It’s official: seitan is my favorite vegetarian protein. I’m such a sucker for any recipe that includes seitan. With the weather warming up, I was looking for a cold salad recipe that looked filling. And this slaw recipe from page 58 of Isa Does It fit the bill. This was fairly quick and easy to make. True to the weeknight billing of Isa Does It. Isa has you pan fry the seitan, which makes the seitan a bit tough and pretty crisp. Overall, this was tasty, but not amazing. The edamame were a nice addition. I ate it all week happily, so it couldn’t be too bad. I’d make it again if I found myself wanting to make a quick filling Asian-inspired slaw or I had the ingredients.
My sister posted this recipe on her blog. I’ve never actually made mole. Since this recipe just kind of creates the mole in the broth of the stew, it seemed like a good starter mole recipe. I used 85% chocolate instead of the 70% called for. I used two dried red chilies and two jalapenos and there was absolutely no spice in the final dish. It’s possible that somehow I ended up with jalapenos with no spice in them. Who knows. I also used double the kale called for.
The recipe calls for you to cook the dish in the oven for two hours. I did do this, but my sister says she didn’t and the dish tasted fine. So it might be an unnecessary step.
The final dish had a nice flavor, and I enjoyed eating it the first time. But I didn’t want to eat it the next day. It just wasn’t interesting or indulgent enough to hold my interest. I added 8 oz of cubed seitan, and I thought this really helped the dish. With the seitan it felt more indulgent and I enjoyed it for the rest of the week.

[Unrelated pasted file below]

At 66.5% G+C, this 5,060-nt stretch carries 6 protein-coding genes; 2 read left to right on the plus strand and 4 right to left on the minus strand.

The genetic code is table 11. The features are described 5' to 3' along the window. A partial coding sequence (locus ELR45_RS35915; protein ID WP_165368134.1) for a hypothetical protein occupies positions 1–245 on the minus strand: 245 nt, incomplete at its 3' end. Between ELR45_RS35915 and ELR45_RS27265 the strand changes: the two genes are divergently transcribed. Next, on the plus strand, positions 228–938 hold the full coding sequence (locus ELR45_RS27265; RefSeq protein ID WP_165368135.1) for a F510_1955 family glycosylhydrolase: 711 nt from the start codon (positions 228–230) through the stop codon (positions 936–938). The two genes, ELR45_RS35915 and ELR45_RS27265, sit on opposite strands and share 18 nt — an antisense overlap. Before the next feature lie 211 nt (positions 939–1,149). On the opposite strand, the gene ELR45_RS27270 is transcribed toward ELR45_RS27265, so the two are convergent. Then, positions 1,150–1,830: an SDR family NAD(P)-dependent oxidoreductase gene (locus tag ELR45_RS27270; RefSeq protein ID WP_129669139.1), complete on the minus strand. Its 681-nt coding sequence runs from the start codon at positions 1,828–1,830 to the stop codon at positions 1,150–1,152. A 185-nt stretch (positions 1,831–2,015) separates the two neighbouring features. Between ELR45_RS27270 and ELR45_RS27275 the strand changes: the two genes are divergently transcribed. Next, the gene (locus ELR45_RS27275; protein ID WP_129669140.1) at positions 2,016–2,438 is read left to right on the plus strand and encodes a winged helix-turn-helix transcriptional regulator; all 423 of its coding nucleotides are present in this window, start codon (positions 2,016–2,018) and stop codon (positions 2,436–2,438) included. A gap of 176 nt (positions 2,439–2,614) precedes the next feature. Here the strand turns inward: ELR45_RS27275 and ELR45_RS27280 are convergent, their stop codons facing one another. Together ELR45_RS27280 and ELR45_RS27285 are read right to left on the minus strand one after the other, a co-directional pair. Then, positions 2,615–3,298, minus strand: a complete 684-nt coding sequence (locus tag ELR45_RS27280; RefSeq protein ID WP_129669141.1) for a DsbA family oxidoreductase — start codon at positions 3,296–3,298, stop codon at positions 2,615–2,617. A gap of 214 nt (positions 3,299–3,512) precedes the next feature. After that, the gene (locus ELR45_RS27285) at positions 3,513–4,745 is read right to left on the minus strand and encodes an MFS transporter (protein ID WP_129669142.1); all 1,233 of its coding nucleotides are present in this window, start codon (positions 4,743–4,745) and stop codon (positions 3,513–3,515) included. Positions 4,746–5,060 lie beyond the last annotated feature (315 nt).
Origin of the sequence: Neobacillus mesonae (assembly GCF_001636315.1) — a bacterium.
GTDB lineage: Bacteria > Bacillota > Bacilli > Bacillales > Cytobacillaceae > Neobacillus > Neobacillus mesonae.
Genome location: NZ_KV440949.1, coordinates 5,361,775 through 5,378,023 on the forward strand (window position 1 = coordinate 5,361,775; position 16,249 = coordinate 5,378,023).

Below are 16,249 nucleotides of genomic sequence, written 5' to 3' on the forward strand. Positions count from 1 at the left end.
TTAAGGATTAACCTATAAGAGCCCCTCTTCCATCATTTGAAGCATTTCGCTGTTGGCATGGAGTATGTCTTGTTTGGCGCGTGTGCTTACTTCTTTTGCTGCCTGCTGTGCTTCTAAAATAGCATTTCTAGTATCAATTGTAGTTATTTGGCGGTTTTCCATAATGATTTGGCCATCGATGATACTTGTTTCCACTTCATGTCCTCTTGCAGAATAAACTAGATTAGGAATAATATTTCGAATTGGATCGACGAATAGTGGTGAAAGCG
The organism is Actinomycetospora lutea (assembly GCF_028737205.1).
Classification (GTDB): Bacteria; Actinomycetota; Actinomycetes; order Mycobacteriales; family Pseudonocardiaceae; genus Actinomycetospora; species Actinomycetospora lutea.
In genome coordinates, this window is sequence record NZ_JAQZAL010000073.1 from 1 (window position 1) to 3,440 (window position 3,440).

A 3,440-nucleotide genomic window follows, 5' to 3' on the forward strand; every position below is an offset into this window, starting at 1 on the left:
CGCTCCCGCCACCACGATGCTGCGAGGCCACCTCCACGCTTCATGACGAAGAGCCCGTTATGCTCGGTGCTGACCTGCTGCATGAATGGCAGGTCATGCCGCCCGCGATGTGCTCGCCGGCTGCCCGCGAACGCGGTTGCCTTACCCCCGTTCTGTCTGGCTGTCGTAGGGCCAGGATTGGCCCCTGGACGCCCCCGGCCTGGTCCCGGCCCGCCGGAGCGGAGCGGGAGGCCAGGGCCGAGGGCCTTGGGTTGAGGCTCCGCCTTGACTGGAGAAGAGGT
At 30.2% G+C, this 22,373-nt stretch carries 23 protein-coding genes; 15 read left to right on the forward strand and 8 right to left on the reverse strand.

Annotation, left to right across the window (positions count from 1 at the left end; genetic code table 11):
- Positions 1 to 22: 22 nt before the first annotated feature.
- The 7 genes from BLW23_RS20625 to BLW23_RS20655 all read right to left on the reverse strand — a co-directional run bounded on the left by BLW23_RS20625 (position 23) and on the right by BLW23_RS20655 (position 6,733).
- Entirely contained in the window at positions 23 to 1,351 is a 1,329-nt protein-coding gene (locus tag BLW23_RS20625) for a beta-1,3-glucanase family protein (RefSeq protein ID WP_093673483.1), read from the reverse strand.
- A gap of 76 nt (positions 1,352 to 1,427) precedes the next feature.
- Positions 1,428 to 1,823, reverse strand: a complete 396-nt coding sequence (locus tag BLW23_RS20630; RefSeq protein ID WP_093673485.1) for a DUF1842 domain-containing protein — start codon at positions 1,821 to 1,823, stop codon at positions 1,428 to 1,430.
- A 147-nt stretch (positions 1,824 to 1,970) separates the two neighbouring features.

I already had all the ingredients required for this recipe from Isa Does It, so I decided to try it. It was pretty easy to make. The recipe tells you to mash the potatoes after cooking them with a potato masher. But I don’t have a potato masher, so I took out about 1/3 of the cooked mixture and blended them with the immersion blender. It left so potato lumps in, but overall the technique worked alright.
I enjoyed the soup, but it also wasn’t anything special. It was about as good as any potato leek soup I’ve tried. So if you particularly need a vegan version of this classic, this is a good option. But if not, maybe just stick to a standard recipe.
I made a modified version of this thai green bean salad as a side to tofu larb. I omitted the dried shrimp and used cashews instead of peanuts since I didn’t have peanuts on hand. I enjoyed the salad. It was quick to make and very tasty. The only thing is it really needed to marinate for two days before the flavor fully soaked into the green beans.
I was recently turned on to the miracle of tofu lettuce wraps by a friend. This recipe for a vegetarian twist on Laotian larb intrigued me. The recipe is essentially a Laotian-flavored tofu salad in leaves of lettuce. Since I’ve never eaten traditional larb, I have nothing to compare it to.
I didn’t mind these, but didn’t love them either. The tofu mixture just wasn’t quite flavorful enough to keep my attention for more than one meal. Plus, every time I saw the mixture in the fridge, it just made me crave my favorite spiced tofu salad recipe. I did enjoy the interesting texture created by the toasted rice powder and fried onions. An interesting recipe to try, but I don’t think I’ll make it for a main course again. Though it might make a nice appetizer for a Thai/Laotian dinner. One commenter recommended adding vegan fish paste. I might try that for more flavor.
This recipe was next up on my list of salads to try from my new cookbook Isa Does It. I was really intrigued by the idea of a vegan caesar salad made heartier by some extra ingredients. In addition to lettuce and dressing, Isa adds tempeh croutons, avocado, and quinoa to make this salad not just a full meal, but truly indulgent. She also adds some arugula to make the salad a bit healthier.